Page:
The first day of my new life, I spend in the small living area of my apartment, organizing my thoughts with clean and sterile efficiency, and conserving what energy I can from my wasting body. Night brings the retching sickness, but all that arises is water… and pills, half digested in the bilious water.
The pills. Of course. Not for the first time, I feel a sharp twinge of respect for crystalline perfection of His plans. I dump the last of my dozen prescriptions into the toilet.
On my third day, I feel a clarity and a sense of purpose that shocks me in it’s intensity, and my will penetrates the starvation malaise. I must win, or I will die. The rashes and sores in my cheeks are deeper, and I can feel the gentle sway of loose teeth in my desiccated mouth when I grind them in thought. He is winning, but not for long. There is still time.
Water, I collect from the roof in a small army of cheap hardware buckets. I know that somewhere in the byzantine plumbing of the aged building, there must one of His infernally clever devices; a tiny pump, squatting like a predator and pulsing it’s vile contents into the water main. I’ll have to give up bathing. A small sacrifice. The rain water will keep me alive for a while longer, but I must find a way to eat.
The answer comes to me in small unconnected puzzle pieces over the next few days. While gently working another loose molar from my bleeding gums, they suddenly snap together, and a warm smothering blanket of epiphany coats my aching frame. The clattering of the tooth into the sink basin is like the ringing of bells.
Late in the evening, I begin another unconscious dérive, drifting through the city on shaking and atrophied legs, knowing full well that He is watching. But this, my beautiful solution, is beyond even His reach.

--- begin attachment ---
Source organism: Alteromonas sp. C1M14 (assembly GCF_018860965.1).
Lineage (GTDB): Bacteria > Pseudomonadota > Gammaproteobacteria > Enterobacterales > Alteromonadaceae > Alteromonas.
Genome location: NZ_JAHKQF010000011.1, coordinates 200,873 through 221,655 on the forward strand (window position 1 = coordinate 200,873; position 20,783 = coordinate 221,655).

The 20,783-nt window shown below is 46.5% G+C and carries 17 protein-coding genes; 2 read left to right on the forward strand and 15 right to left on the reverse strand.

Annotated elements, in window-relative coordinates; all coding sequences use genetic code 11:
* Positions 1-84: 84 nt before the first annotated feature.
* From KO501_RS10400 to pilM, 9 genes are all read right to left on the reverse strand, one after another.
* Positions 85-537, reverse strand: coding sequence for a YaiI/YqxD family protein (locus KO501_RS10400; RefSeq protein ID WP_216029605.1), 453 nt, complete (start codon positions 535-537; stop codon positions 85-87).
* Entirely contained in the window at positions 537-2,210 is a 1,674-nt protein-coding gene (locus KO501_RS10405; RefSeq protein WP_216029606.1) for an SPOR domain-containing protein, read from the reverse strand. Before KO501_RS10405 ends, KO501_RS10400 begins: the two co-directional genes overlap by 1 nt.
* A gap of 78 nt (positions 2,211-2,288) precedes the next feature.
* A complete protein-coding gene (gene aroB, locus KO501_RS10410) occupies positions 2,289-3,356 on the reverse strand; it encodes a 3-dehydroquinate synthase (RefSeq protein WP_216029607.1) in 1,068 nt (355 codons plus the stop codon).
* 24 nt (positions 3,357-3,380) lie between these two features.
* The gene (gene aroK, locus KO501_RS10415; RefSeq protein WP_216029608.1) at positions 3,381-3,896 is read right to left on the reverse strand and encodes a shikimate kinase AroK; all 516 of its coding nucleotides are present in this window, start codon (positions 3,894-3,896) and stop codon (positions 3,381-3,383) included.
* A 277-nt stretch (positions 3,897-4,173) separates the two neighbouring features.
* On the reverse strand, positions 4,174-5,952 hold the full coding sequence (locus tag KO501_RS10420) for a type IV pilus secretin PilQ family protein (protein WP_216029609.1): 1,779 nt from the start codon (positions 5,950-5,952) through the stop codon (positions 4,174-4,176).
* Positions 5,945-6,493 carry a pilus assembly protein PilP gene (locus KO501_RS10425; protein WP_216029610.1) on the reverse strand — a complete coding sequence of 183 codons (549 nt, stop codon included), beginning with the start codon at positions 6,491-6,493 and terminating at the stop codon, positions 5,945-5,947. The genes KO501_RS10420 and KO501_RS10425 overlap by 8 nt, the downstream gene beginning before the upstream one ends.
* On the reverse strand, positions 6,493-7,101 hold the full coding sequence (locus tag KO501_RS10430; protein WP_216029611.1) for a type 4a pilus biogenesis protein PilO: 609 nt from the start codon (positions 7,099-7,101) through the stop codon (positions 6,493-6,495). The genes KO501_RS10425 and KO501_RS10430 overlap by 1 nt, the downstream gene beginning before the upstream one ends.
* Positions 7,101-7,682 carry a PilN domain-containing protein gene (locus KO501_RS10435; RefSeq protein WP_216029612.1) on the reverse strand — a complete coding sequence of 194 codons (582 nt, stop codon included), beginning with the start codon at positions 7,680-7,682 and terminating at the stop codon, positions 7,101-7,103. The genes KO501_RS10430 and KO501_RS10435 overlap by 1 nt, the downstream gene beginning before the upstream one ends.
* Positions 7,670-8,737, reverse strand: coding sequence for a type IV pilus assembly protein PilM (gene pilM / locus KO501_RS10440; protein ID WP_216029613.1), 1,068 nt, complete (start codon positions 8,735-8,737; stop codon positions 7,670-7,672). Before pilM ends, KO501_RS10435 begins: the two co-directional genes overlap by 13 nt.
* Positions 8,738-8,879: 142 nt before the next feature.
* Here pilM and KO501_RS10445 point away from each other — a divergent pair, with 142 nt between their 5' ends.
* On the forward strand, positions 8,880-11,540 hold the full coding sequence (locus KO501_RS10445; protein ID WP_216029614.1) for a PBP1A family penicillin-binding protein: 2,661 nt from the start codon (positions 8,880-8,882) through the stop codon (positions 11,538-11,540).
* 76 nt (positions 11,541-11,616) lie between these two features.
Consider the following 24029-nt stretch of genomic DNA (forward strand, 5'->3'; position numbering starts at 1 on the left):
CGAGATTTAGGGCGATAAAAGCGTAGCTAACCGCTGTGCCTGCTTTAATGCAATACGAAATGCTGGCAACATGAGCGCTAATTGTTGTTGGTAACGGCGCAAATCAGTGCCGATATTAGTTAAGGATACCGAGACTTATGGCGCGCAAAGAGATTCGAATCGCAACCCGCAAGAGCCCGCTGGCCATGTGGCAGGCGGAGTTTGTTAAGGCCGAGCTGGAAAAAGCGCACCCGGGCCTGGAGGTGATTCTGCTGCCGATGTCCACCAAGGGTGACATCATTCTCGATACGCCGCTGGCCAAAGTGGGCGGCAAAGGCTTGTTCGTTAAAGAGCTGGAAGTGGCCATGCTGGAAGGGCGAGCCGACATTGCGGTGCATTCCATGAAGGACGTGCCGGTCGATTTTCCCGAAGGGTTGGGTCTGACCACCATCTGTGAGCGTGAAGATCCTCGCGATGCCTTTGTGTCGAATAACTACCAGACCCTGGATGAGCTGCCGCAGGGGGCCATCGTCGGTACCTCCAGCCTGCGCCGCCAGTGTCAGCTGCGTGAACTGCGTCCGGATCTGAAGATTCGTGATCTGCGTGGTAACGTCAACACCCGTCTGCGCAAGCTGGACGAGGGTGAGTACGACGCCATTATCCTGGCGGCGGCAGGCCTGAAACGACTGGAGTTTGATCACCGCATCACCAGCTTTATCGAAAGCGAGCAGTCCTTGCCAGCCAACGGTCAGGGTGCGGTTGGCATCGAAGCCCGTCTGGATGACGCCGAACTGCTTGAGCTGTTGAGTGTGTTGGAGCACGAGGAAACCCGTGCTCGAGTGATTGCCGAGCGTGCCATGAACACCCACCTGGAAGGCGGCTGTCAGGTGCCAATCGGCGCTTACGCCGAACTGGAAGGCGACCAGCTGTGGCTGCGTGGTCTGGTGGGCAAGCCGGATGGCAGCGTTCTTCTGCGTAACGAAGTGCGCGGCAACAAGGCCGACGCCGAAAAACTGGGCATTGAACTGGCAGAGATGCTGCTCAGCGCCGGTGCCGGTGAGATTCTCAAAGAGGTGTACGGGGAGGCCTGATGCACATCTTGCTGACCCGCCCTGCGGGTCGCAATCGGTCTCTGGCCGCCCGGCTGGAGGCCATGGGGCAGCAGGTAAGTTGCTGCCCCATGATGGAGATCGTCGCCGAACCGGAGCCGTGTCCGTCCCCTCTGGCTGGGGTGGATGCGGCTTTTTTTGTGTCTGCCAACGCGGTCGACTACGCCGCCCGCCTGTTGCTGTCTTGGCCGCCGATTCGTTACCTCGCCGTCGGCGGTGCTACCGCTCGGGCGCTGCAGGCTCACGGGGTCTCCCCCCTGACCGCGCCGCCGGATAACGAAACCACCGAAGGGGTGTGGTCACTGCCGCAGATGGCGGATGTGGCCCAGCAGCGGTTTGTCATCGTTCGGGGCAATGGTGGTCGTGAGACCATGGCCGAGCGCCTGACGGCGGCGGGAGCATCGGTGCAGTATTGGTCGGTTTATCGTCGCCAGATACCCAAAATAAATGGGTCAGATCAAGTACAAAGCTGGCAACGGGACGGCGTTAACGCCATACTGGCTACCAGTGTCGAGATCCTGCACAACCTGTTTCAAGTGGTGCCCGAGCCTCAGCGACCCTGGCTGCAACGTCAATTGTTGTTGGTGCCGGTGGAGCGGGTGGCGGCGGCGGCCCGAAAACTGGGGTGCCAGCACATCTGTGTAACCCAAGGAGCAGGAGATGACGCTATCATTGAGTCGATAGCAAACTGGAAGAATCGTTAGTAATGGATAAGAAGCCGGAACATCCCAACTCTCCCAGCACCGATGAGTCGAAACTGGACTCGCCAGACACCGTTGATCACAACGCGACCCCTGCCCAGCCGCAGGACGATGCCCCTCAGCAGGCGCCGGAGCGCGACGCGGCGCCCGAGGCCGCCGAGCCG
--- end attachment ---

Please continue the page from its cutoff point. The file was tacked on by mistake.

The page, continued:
I choose the house at random, and then, in one final attempt to baffle the Algorithim, turn around and choose another house across the little tree lined street. I sift through the mail; it’s a small sample size, but enough to confirm the most necessary of facts. A single occupant.
The poor man is surprised to have a visitor at all, and his face contorts with fear as force my way inside. I am flooded with guilt and regret as I push him to the floor and strike quickly with the crowbar I pull from the folds of my jacket.
I must steel myself. This is His fault. He has brought us to this, and this poor man is just another of His victims.
I make quick work of the meat, the muscle memories of summers spent hunting in the mountains flaring up with each quick cut. I allow myself a quick bite, a feast to my shrunken and withered stomach. The iron and mineral salt taste floods my head like a vapor and I bawl in relief, like a child. When I have the meat packed tight into my rucksack, I light a single candle on the top floor of the little house, and turn the gas range on high.
I’m not yet home when I hear the low rumble in the distance; the pulsing lights of fire engines highlight the black cloud hanging in the sky.
For the first time in more than a month, I sleep well, my body rapidly healing as pure, untainted nutrients penetrate my cells. I am not yet well, but after a few more meals, I will be ready, once more, to fight Him. I know I can beat him now. I know the Algorithm can only predict the actions of my past self, bound by the laws and morals of the old world.
That world is dead.
I am a free man.
Credited to Josef K. This is actually called “Sick”, but since we already have a pasta on the site by that name, I’m calling it “The Algorithm” for now, unless Josef has a better idea.